The benign areas were mostly the exposed line itself. All the agency and company officials who testified in 1976 and 1977 said they thought any damage to the pipe could be repaired within a matter of days, a prediction that has been confirmed in subsequent years.
They were more tightlipped about the critical components that were site-hardened.
"The most critical components are probably the control center at Valdez - excuse me, is what we are saying part of a public record?" said James Goodwin, an operations division manager for Alyeska, at the hearing.
"Let's go off the record," Thurmond said, ending further public exposure of Alyeska's security analyses.
However, Burton, the public safety commissioner, later said another worrisome site was the control station on the North Slope.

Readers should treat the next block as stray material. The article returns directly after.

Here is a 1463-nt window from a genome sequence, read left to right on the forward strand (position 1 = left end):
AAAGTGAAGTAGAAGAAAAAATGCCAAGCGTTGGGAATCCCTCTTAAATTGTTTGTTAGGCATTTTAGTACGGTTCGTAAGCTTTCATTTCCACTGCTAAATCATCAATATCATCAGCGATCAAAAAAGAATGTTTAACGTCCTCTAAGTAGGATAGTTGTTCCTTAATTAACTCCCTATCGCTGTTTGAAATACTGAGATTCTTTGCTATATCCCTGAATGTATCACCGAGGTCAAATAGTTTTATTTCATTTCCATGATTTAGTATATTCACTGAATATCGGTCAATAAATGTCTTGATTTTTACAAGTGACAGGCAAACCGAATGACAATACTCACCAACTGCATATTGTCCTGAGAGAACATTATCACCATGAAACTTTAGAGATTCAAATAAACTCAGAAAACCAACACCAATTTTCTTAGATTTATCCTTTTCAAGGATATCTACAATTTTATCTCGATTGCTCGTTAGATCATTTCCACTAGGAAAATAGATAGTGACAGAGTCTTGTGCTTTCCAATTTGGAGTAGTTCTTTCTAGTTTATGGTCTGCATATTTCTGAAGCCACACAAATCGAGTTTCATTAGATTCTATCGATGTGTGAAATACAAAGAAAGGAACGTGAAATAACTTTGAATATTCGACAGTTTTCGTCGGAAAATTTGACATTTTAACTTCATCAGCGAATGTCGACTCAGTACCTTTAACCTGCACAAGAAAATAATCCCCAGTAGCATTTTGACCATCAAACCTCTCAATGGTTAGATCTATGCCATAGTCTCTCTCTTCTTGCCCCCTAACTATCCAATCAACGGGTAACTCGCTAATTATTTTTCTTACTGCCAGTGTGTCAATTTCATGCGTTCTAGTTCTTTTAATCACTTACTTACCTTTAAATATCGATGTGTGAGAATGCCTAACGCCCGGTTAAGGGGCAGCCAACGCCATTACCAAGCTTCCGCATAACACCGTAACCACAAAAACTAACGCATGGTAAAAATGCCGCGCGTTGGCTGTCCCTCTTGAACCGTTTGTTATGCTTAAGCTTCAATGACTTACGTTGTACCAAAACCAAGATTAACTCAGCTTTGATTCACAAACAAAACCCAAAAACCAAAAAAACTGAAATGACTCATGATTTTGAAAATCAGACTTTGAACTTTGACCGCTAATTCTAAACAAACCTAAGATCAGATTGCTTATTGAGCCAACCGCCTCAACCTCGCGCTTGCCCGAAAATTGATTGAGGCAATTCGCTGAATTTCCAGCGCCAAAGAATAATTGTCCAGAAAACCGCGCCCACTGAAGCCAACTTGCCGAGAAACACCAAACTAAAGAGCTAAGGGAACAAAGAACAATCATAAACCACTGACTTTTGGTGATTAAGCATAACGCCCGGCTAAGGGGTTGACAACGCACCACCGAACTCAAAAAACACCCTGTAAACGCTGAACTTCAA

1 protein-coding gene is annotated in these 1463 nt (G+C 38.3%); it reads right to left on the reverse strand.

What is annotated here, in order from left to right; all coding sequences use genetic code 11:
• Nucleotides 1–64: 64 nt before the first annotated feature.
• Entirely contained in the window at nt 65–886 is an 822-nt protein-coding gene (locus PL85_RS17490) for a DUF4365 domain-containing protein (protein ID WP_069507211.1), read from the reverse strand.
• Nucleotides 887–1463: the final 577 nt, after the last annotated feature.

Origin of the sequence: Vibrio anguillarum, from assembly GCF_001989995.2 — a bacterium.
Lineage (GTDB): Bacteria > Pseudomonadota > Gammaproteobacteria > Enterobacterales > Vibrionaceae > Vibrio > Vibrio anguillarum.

"Someone could conceivably take over the control station at pump station No. 1 and the one at the terminal," he said. "What are you going to do about it? Are you going to bomb the pipeline? You would really be helpless."
Stevens and Burton told the committee they thought some kind of joint task force between the FBI, Alyeska and local law enforcement personnel to warn about organized terrorist threats would be a good idea.
Alyeska spokesman Tim Woolston said there is no formal arrangement between federal, state and company security officials today but that they do talk.
"That sort of open line of cooperation and communication has been significant and a really high priority on both sides and certainly for us," Woolston said.
These days, Stevens said, he doesn't second-guess whether the pipeline and all the other tanks, power lines, roads and ships around the country are tough enough to withstand random attacks.
"Don't go down that trail," he said in early October after the Livengood shooting. "Our system is based on freedom. It's hard to protect anything we do in our daily lives. We don't have the preventive measures against nuts."